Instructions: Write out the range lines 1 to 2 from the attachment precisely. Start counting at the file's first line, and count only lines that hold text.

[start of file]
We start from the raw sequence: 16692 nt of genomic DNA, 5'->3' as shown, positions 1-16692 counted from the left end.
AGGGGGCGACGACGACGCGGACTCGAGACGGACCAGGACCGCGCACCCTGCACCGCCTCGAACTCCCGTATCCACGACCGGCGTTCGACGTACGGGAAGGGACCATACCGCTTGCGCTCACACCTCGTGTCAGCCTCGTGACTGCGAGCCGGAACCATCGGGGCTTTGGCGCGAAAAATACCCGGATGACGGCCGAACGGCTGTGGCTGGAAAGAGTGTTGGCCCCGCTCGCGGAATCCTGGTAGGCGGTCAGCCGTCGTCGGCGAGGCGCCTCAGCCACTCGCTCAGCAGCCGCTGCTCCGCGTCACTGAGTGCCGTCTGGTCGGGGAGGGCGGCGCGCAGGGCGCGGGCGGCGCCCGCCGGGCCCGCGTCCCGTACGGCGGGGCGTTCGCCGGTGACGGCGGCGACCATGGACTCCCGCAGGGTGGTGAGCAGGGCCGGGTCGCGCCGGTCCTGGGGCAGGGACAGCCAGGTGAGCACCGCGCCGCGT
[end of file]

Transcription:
We start from the raw sequence: 16692 nt of genomic DNA, 5'->3' as shown, positions 1-16692 counted from the left end.
AGGGGGCGACGACGACGCGGACTCGAGACGGACCAGGACCGCGCACCCTGCACCGCCTCGAACTCCCGTATCCACGACCGGCGTTCGACGTACGGGAAGGGACCATACCGCTTGCGCTCACACCTCGTGTCAGCCTCGTGACTGCGAGCCGGAACCATCGGGGCTTTGGCGCGAAAAATACCCGGATGACGGCCGAACGGCTGTGGCTGGAAAGAGTGTTGGCCCCGCTCGCGGAATCCTGGTAGGCGGTCAGCCGTCGTCGGCGAGGCGCCTCAGCCACTCGCTCAGCAGCCGCTGCTCCGCGTCACTGAGTGCCGTCTGGTCGGGGAGGGCGGCGCGCAGGGCGCGGGCGGCGCCCGCCGGGCCCGCGTCCCGTACGGCGGGGCGTTCGCCGGTGACGGCGGCGACCATGGACTCCCGCAGGGTGGTGAGCAGGGCCGGGTCGCGCCGGTCCTGGGGCAGGGACAGCCAGGTGAGCACCGCGCCGCGT